Wednesday, November 5, 2008
Radio: The Barack Obama format
Tuesday’s election was far more than a tidal wave of change. It was a tsunami that took direct aim at the deception, greed and guilt of the eight-year Bush administration.
Our country has, afresh, verified its inimitable capacity for correction, reinvention, and to rebuff the lowdown for an optimistic and inspiring future.
Our country will not be privatized. We’ve voted back our rights as U.S. citizens.
Our middle class took John Lennon’s “Power to the People” and Bob Marley’s “Get Up, Stand Up” to the voting booths.
I’m just not sure how well those who were in power during that time will adjust to living in a Democracy again. Nor do I care.
Think about it. Cheney, Rove, Rumsfeld, Gonzales, Rice, Paulson, Ashcroft – and let’s not forget “Good Job” Brownie – this bunch was so crooked they needed a corkscrew to get into their pants. Could you imagine any of them mixing with the proletariat?
Farewell to Karl Rove’s prophecy of a "permanent Republican majority.” It was destroyed by a dismal economy, two unpopular wars we were deceived into, and record-low approval ratings.
America seems a lot less shadowy now, doesn’t it?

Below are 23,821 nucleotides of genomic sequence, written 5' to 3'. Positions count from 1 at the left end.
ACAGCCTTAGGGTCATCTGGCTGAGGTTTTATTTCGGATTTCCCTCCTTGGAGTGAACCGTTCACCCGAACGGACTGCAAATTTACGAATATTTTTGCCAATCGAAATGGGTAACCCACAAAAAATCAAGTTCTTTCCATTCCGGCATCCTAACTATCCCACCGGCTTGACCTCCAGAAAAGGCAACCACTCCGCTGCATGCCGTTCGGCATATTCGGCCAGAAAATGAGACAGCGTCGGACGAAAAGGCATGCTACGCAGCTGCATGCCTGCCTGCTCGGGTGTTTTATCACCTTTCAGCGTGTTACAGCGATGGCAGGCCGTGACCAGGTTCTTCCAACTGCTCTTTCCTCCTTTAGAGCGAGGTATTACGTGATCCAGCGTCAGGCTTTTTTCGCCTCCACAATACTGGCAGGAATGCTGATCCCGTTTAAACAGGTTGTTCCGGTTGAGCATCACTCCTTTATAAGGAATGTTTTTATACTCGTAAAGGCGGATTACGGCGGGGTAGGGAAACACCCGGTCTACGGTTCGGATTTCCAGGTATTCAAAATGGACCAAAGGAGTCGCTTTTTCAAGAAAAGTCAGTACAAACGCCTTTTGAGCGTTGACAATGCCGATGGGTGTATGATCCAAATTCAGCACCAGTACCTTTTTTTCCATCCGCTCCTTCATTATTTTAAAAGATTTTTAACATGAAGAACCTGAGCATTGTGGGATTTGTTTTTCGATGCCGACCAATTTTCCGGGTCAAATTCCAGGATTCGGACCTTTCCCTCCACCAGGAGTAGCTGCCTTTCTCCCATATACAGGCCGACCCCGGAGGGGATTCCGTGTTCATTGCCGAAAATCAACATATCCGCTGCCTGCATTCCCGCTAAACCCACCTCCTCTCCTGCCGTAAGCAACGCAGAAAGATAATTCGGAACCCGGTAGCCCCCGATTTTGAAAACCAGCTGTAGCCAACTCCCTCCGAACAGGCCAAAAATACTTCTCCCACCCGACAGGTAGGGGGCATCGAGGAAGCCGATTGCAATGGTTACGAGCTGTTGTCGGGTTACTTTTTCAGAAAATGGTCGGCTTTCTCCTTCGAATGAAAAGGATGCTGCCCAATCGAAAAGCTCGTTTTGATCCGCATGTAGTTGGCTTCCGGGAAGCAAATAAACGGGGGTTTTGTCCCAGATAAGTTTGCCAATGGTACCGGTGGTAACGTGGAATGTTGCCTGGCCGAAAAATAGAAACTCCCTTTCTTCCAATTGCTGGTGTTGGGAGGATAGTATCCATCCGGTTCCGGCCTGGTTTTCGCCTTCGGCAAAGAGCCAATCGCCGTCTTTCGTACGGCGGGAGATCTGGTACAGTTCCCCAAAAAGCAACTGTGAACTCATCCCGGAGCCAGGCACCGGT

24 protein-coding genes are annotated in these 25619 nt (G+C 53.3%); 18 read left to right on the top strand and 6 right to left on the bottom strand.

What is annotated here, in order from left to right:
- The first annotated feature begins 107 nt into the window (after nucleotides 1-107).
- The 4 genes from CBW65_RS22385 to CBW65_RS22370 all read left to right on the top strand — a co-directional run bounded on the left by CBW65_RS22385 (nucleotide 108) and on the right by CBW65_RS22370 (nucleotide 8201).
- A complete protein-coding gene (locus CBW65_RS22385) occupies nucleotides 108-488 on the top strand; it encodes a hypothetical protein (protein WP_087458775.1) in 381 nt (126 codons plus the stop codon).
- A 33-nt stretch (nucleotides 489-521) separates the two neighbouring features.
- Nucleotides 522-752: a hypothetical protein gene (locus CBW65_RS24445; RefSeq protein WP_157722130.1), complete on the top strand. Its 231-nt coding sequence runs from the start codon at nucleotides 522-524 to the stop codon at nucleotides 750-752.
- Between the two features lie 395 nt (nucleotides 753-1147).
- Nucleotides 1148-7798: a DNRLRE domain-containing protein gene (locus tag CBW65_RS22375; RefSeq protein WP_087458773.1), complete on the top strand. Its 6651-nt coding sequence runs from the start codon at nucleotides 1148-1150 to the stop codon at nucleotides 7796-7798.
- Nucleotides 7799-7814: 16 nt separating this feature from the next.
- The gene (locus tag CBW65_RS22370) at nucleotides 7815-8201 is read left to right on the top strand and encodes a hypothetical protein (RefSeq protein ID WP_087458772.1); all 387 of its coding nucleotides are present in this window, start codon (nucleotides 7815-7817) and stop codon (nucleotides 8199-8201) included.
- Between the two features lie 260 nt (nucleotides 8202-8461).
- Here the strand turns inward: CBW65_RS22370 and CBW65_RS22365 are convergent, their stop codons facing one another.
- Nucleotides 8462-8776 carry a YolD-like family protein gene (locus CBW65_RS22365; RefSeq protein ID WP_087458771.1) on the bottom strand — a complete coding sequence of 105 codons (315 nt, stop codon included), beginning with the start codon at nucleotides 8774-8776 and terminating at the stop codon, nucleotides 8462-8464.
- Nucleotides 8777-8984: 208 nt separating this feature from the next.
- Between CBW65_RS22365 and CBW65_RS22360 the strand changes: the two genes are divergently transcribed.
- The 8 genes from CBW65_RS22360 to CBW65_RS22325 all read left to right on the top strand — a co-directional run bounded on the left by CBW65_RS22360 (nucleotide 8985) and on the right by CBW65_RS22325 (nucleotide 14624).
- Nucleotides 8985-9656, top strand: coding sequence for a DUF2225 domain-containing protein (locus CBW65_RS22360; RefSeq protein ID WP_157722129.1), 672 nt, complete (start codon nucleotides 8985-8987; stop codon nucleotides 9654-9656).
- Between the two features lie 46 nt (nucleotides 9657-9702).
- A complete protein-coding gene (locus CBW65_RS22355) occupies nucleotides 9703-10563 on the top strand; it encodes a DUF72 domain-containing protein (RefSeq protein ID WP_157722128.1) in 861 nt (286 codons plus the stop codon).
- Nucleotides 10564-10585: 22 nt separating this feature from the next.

Farewell to the Bush administration’s blinded believers of Ayn Rand’s misguided Objectivism. It brought us to the worst economic meltdown since the Great Depression.
President John F. Kennedy said in his 1960 inauguration speech that “the torch has been passed on to a new generation.”
His surviving brother, Sen. Ted Kennedy said at the Democratic Convention last August, “this November, the torch will be passed again.”
Now it has.
Some of you may be old enough to remember when John F. Kennedy ran for President.
Opponents claimed the Vatican would be running the country if an Irish Catholic Democrat was elected.
The suspicions the opposition spread about Barack Obama are still fresh in our minds.
But now, we can add Obama's election to the celebrated landmark achievements of America's cultural history.
The road to his presidency started with the enduring movement from emancipation to civil rights to the election of the first multicultural president.
The economy may have been the prime issue in this election – but there were many other issues that made Obama the best candidate for the presidency.
The world rapidly went out of their control and kept gathering more speed as new regimes arose and new technologies replaced and enhanced the old. It was far more complex than it used to be – a fact the Bush administration could never quite grasp. Bush became an empty vessel, even for his own kind.
John McCain’s version of maverick was much like the flim-flam characters Bret and Bart Maverick in the TV series of the same name.
He played good cop, bad cop with Bush. Some even bought his ruse.
His handlers blew it. Between his repetitious “my friends” and his “what am I an idiot?” shoulder shrug, he turned into a parody of himself.
McCain spoke in sound bites that went nowhere: “Fight, fight, fight!” or “Drill, baby, drill,” as if the same old solutions would solve the same old problems.